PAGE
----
My drift? At the heart of the pervasive discontent and desperation across the land is the enlarging, numbing incapacitation of the populace, most noticeable in their inability to meet the most basic of human needs. Wants are being relegated rapidly in people’s minds. Who would tell those in positions of authority and responsibility that quality life, a given and constant factor in decent countries around the world, is no longer a primary topic among majority of Nigerians? That has since been overtaken by the meagre wish to stay alive, avoid sicknesses, not to succumb to hunger or any eventuality of mass starvation. Add all that to the already mushrooming cocktail of a serially humiliated naira, quantum youth unemployment, largely inept political leadership, underachieving national economy, and a fast dwindling faith in a nation that was once at the top. And you instantly have a recipe for shame, the very antithesis of honour and glory.

In the face of all this festival of mediocrity and hopelessness, however, there must be some positives to pursue. From the earliest ages through the medieval era to the present time, adventure has remained a towering virtue. Adverse conditions are not always to be avoided but conquered, for they are the surest routes, though arduous, to victory and lofty rewards. Adversity theory receives its strength from observing history about man’s capacity to invent or discover solutions to seemingly insurmountable difficulties while grappling with them. Like in childbirth, new concepts, possibilities and revived nations do emerge from gruelling situations.

Sadly, one reason many people are cynical about our prospects for corporate recovery and thriving is the blurring of lines between the often-loathed leaders on one hand and the country itself on the other. It’s unfortunate that distinctions are not usually made between occupying political seats and the nation. The truth about the transience of the former and the perpetuity of the latter seems lost on many Nigerians as the vicissitudes confronting them bite even harder. What’s so hard in recalling that yesterday, President Muhammadu led this country but that President Bola Tinubu is in the saddle now, for instance? As simple as that poser is, it’s in grasping its import that the love for our nation can emerge.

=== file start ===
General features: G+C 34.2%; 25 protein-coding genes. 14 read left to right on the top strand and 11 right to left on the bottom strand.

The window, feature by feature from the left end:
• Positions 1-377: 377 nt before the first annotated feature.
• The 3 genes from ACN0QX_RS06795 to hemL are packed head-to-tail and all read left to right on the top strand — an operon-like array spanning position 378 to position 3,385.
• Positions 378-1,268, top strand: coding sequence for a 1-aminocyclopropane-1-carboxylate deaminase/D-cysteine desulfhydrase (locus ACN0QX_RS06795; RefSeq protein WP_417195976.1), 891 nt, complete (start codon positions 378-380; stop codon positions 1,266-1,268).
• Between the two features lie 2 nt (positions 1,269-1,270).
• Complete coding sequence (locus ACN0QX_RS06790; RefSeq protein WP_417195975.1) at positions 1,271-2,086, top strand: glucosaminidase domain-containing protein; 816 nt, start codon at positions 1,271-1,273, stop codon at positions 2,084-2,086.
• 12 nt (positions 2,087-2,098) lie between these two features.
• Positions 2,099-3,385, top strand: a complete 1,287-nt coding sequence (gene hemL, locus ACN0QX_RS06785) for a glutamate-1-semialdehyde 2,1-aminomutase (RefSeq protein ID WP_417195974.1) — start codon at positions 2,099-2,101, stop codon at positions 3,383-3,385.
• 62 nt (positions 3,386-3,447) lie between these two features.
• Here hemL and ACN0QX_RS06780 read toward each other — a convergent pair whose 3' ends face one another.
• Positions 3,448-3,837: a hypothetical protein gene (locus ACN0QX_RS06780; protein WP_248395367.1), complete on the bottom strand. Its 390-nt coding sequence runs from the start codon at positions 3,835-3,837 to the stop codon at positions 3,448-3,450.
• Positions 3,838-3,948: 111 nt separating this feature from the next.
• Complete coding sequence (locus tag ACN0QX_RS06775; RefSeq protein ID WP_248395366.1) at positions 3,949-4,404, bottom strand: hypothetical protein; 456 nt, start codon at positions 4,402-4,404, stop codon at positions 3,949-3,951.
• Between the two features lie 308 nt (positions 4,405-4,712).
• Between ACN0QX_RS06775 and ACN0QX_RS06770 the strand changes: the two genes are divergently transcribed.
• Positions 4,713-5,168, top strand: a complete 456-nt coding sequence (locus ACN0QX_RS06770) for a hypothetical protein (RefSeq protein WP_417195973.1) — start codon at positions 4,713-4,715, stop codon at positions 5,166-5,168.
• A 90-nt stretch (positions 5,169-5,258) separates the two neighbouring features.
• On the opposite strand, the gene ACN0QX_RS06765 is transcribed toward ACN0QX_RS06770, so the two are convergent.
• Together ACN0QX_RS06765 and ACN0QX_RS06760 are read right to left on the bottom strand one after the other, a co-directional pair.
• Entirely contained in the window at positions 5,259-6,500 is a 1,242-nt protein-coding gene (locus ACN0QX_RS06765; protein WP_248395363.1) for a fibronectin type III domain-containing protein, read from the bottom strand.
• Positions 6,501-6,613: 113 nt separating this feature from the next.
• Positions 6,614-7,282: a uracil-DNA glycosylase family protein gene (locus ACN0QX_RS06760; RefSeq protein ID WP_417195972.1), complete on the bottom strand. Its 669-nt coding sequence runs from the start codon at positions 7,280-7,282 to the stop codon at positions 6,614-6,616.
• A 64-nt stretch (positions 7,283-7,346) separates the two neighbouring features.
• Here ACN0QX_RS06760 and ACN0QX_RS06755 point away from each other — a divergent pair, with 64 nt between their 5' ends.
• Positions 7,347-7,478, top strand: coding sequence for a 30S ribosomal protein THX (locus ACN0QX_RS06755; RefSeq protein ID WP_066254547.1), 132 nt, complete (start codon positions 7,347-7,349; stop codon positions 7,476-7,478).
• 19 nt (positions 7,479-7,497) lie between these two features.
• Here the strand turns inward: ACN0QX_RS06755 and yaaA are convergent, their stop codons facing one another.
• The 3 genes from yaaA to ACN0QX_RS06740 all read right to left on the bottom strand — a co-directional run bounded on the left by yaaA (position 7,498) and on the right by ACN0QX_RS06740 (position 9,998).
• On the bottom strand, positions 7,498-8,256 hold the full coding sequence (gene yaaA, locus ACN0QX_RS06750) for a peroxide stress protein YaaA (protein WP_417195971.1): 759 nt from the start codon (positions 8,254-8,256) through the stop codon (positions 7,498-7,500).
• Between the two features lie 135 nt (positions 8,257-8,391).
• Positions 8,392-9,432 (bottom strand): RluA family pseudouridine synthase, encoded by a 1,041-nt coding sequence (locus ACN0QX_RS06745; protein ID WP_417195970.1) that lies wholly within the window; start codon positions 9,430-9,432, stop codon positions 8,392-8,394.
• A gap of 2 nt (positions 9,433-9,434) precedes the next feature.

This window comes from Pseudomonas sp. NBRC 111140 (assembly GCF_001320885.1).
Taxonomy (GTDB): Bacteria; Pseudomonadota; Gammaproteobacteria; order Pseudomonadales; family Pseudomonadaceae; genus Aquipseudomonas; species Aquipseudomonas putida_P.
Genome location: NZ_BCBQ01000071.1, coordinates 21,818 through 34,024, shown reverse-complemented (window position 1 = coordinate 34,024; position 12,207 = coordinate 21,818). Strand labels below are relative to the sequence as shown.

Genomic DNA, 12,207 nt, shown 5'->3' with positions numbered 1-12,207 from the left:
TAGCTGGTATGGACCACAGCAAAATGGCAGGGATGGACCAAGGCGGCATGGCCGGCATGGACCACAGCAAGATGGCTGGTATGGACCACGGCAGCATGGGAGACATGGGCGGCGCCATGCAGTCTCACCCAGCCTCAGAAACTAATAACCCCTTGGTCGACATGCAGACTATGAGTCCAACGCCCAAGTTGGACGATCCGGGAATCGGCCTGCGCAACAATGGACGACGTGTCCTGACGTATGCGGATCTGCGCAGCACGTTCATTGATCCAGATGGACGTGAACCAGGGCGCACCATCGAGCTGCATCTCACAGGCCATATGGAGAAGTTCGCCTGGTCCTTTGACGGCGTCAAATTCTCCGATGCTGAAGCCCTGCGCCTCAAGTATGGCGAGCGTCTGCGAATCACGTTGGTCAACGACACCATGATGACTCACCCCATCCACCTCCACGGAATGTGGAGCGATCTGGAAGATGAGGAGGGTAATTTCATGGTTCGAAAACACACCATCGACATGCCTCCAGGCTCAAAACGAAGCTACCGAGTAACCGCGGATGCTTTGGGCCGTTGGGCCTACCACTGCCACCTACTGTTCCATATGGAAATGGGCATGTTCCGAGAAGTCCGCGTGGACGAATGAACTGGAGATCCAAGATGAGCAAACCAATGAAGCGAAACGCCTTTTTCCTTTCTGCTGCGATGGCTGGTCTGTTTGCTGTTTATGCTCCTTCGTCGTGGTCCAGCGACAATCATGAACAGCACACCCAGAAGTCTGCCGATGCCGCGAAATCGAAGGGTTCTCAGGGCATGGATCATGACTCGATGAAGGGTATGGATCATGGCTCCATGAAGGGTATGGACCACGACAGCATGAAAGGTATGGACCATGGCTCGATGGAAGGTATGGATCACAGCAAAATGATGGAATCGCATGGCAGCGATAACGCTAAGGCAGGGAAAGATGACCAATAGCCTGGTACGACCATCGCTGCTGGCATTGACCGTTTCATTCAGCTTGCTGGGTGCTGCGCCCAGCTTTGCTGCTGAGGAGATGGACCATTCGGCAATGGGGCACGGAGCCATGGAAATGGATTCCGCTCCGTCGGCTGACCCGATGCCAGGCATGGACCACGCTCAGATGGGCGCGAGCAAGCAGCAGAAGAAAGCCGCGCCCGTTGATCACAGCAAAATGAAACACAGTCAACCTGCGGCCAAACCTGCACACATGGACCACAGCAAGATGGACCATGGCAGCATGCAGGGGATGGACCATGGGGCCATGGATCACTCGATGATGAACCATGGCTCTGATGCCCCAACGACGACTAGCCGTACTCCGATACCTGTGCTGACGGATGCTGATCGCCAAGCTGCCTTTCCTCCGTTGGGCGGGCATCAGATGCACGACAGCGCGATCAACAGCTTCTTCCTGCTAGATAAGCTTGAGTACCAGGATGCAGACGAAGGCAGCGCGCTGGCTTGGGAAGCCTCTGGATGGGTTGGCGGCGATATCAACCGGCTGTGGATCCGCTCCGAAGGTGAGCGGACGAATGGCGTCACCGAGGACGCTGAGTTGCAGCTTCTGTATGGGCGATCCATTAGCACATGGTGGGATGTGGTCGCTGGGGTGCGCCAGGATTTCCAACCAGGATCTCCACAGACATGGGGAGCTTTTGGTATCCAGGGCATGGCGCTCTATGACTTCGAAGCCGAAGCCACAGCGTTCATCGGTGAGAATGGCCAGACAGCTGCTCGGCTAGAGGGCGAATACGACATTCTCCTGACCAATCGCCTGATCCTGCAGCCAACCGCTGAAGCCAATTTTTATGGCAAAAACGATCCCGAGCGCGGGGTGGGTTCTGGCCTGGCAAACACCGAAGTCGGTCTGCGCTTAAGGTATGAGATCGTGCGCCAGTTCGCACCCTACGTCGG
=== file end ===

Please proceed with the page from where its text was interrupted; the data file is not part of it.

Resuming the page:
Although their number is ebbing, there’re millions of Nigerians alive who witnessed and benefitted from Nigeria’s period of abundance and relative sanity; when better corporate, family and individual values oiled the wheels of socio-political and economic progress. Educational institutions were true centres of learning. Health organisations hadn’t become mere consulting clinics. Largescale hunger wasn’t a major concern. Armed robberies and other violent crimes weren’t this common. Well-paying jobs were looking for graduates and school leavers in their hundreds of thousands. Those who schooled abroad couldn’t wait to return home to contribute to the nation’s development and earn good salaries. Embassies here had no reasons to treat visa-seeking Nigerians with open disdain as the wish to travel out was not maniacal. Travellers preferred short stays outside which, in any case, weren’t status symbols at all. Even the “checking out” swag of the ‘Andrew’ period occasioned by the Structural Adjustment Programme (SAP) of the late 1980s and early 1990s was short-lived; at any rate not comparable to today’s ‘japa’ syndrome.     And the currency notes were worth much more than the papers that bore them. 

Of course, Nigeria then was no paradise. Virtually all the evils we’re stuck with now were present but in far smaller degrees, we must agree. The point at which things started tumbling up to this current despicable level is subject to queries. Whichever way the answers go, tearing down the country at every given chance can’t be the way out. No nation is immune from heartaches and convulsions. Only that many other people tend to display affection for their own countries no matter the circumstances. Nigerians urgently need that kind of orientation for their country to wake up again.       

Dr Ekpe is a member of THISDAY Editorial Board